Investment Property Only
Tax-deferred exchanges are available only for investment property. Primary residences do not qualify for exchanges. The universal exclusion, under §121 of the Internal Revenue Code, permits the elimination of capital gains from the sale of primary residences. If a portion of a primary residence is used for investment pur- poses, that portion may be exchanged.
Finding the Right Replacement Value
In general, the value of the replacement proper- ty should be equal to or greater than the sales price of the relinquished property, not the net proceeds received. The IRS permits the deduction of commissions and non-recurring closing costs associated with the sale of the relinquished property in determining the replacement property value. To defer all the capital gains incurred for the sale of the relinquished property, the investor must:
- Use all of the cash proceeds from the sale of the relinquished property; and
- Replace any debt associated with the relinquished property. This can be accomplished by replacing the debt with cash, taking the property subject to the existing debt or by obtaining new financing, including a seller carry-back.
Cash and Debt Boot
Any cash proceeds remaining after the acquisi- tion of replacement property are considered “cash boot” and are taxable at the capital gains rate. Access to these funds is limited in accordance with IRS restrictions. If debt is not replaced it is considered “mortgage boot,” which also incurs tax liability to the investor at the capital gains rate. As each investor’s financial situation varies, it is recommended that the investor consult their accountant or experienced tax attorney before opening an exchange.
The opposite party in an exchange must be notified of the intent of the buyer or seller to effectuate an exchange. The following is sample verbiage that may be inserted into the purchase or sale contract to comply with this requirement.
“[Buyer/Seller] hereby acknowledges that it is the intent of the [Buyer/Seller] to affect a §1031 tax-deferred exchange. The [Buyer’s/ Seller’s] rights and obligations under this agreement are hereby assigned to Exchange Resources, Inc. for the purpose of complet- ing a §1031 exchange. [Buyer/Seller] agrees to cooperate, at no additional cost or liability, with [Buyer/Seller] and Exchange Resources, Inc. in a manner necessary to complete the exchange.”
The IRS requires the same tax entity that initiat- ed the exchange be the same entity concluding the exchange. Accordingly, the replacement property is to be vested in the same manner as the vesting of the relinquished property when sold. The Qualified Intermediary reflects the names in the exchange agreement as those found in the vesting of the title report for the relinquished property.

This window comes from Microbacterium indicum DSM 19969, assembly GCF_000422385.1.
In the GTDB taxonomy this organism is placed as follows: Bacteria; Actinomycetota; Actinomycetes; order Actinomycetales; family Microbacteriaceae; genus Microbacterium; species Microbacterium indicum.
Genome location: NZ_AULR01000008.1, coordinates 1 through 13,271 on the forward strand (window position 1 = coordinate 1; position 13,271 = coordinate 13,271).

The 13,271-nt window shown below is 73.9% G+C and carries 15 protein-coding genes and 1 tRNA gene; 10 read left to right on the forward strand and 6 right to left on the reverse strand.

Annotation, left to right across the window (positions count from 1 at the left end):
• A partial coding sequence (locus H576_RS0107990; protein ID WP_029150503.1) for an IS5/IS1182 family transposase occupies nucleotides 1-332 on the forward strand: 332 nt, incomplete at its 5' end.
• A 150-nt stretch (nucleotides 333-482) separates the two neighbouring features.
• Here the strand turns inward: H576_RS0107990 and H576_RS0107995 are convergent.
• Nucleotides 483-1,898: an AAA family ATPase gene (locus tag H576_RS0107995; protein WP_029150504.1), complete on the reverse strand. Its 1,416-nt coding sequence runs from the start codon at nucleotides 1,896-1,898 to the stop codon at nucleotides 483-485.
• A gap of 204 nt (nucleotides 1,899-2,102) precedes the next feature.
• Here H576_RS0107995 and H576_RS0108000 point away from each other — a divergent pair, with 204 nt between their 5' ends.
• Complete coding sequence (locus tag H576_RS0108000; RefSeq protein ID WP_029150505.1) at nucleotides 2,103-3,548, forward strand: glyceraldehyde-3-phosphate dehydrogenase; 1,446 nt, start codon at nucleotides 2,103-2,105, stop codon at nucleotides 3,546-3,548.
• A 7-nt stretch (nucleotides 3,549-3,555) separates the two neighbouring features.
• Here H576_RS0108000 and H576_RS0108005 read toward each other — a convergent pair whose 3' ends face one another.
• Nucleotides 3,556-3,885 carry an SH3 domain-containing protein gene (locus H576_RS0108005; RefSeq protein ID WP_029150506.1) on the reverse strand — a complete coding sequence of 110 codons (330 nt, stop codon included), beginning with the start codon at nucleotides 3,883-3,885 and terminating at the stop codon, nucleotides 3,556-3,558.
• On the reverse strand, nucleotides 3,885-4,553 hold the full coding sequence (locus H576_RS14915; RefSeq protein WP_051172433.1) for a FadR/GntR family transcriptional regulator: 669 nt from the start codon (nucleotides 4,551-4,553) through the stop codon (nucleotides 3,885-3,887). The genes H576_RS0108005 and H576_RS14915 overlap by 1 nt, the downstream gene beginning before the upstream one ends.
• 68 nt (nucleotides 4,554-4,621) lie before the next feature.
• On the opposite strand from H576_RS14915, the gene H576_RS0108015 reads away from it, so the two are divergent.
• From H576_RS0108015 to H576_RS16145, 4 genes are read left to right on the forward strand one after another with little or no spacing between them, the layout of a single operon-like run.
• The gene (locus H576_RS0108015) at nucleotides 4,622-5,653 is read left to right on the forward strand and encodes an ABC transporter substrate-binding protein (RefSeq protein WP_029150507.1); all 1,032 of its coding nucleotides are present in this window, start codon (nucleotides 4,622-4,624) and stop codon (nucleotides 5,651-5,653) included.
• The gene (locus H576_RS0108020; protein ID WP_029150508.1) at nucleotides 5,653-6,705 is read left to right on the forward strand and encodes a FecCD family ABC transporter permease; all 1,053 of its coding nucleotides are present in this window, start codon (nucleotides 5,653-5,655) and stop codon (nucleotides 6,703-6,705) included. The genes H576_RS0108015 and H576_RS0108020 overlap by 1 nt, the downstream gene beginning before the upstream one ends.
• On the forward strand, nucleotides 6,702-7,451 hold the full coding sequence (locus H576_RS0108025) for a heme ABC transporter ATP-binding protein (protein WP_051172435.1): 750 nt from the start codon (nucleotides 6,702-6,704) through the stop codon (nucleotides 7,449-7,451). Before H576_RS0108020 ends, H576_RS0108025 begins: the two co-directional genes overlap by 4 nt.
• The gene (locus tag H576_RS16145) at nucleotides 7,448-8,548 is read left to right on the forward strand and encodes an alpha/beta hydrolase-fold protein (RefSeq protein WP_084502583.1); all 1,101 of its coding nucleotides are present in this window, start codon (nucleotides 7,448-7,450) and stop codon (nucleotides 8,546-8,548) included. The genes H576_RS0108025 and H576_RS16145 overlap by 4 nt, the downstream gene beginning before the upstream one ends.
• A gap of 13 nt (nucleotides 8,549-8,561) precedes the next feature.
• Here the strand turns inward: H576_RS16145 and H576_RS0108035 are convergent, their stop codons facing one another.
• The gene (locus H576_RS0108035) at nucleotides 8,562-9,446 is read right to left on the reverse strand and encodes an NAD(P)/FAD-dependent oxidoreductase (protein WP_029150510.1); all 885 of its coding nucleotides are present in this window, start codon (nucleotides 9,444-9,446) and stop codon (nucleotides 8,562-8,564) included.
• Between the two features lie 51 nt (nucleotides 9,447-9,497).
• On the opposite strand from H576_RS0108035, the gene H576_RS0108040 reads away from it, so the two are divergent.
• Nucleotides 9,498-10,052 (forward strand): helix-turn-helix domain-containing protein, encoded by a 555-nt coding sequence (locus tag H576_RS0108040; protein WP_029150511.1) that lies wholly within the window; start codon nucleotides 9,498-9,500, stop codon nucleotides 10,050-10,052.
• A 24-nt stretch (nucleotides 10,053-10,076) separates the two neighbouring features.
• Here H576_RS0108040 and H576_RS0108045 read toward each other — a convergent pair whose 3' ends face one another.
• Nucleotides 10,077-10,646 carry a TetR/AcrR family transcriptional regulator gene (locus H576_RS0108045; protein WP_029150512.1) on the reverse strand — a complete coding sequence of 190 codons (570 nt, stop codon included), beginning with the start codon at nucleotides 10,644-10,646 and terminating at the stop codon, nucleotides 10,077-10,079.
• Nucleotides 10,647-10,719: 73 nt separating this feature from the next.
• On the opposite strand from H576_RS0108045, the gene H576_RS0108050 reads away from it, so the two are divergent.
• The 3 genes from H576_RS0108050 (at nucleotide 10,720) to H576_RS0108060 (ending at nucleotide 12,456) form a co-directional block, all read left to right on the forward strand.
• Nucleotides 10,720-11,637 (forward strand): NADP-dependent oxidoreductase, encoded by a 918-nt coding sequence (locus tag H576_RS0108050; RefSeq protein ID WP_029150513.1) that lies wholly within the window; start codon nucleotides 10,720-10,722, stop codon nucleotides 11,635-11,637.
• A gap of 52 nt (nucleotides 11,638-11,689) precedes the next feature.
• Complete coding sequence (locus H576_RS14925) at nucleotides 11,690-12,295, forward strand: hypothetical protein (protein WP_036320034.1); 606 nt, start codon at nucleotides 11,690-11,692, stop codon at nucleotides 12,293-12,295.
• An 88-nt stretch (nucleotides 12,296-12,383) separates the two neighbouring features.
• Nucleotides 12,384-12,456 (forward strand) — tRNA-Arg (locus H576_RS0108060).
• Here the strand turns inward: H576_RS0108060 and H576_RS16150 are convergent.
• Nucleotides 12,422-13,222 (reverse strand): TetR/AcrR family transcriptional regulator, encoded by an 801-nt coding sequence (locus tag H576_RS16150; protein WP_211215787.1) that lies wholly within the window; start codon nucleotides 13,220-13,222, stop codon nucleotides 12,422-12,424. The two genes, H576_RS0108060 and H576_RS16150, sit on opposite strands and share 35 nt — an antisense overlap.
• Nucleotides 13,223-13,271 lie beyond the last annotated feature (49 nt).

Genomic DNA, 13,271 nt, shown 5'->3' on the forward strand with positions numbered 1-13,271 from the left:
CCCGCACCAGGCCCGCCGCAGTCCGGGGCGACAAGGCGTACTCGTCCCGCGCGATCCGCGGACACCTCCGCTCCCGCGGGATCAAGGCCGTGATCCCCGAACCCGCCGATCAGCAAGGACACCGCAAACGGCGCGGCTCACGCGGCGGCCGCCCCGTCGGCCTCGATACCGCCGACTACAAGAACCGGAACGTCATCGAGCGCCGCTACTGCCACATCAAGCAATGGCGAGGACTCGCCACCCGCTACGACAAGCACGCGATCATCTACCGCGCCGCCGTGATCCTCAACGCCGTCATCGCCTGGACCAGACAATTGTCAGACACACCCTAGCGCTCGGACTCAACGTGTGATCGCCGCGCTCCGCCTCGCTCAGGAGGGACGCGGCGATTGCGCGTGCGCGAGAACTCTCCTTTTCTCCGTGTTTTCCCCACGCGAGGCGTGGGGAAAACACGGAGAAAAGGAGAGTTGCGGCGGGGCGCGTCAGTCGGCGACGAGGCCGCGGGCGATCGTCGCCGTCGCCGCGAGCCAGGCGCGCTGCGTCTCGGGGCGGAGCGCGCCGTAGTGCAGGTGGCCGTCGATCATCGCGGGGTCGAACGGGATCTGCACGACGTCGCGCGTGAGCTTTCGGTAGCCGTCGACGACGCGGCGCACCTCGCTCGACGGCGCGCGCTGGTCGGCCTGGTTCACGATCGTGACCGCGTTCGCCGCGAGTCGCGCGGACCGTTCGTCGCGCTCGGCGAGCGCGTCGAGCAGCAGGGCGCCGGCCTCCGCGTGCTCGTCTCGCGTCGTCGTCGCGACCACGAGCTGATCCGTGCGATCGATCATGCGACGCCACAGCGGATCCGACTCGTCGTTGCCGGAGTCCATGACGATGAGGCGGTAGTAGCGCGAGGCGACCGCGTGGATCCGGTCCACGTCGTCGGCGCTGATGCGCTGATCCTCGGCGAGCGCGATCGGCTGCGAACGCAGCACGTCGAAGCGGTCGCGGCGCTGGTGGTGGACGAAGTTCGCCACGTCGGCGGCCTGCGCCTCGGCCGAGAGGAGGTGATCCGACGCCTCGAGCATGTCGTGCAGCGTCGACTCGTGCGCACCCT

Please note: The following changes in vesting during the course of the exchange generally do not affect the validity of the exchange. It is strongly recommended that the investor consult with their accountant or tax attorney regarding their specific circumstances to ensure compliance.
- An investor selling the relinquished property held in the investor’s revocable trust and acquiring the replacement property held in the name of the investor as an individual.
- An investor selling the relinquished property as an individual and acquiring the replacement property in a single member LLC.
- An investor selling the relinquished property as an individual and the investor’s estate acquiring the replacement property because the investor deceases prior to the completion of the exchange.
Tenancy In Common (“TIC”) Interests
Investors are permitted to pool their assets with other investors in the acquisition of like-kind replacement property. Many investors prefer TIC investments for the financial security and minimal maintenance such an agreement may provide. However, the individual investor must ensure their corresponding interest is sufficient to defer all of the capital gains tax associated with the sale of the relinquished property.
Partnerships are permitted to exchange as long as the exchange is completed at the partnership level. Extremely complex tax issues arise when the underlying partners each have different investment goals and elect to separate or restructure. Consultation with a tax professional is critical to ensure the anticipated tax benefits are received by the partnership.
The IRS prohibits the actual or constructive receipt of exchange funds during the exchange period. Receipt of such funds is limited to stringent circumstances. For example, funds held by the Qualified Intermediary may be released, but only after the 45-day identification period, if no identification of replacement property has been made or all of the replacement property that was identified has been purchased. The earliest possible date at which exchange funds are available to the investor is the 46th day following the transfer of the relinquished property.
The IRS permits partial exchanges. An investor may use a portion of the net proceeds from the relinquished property to purchase the identified replacement property and exclude a portion of the net proceeds for their personal use.
However, these funds are considered cash boot and consequently taxable at the capital gains rate and may be subject to withholding. The investor must inform ERI before the close of escrow on the relinquished property if they wish to exclude cash or the investor may have to wait until the end of exchange period for access to the remaining funds.
It is recommended that the investor consult their accountant or tax attorney to determine if it is advantageous to effectuate a partial exchange.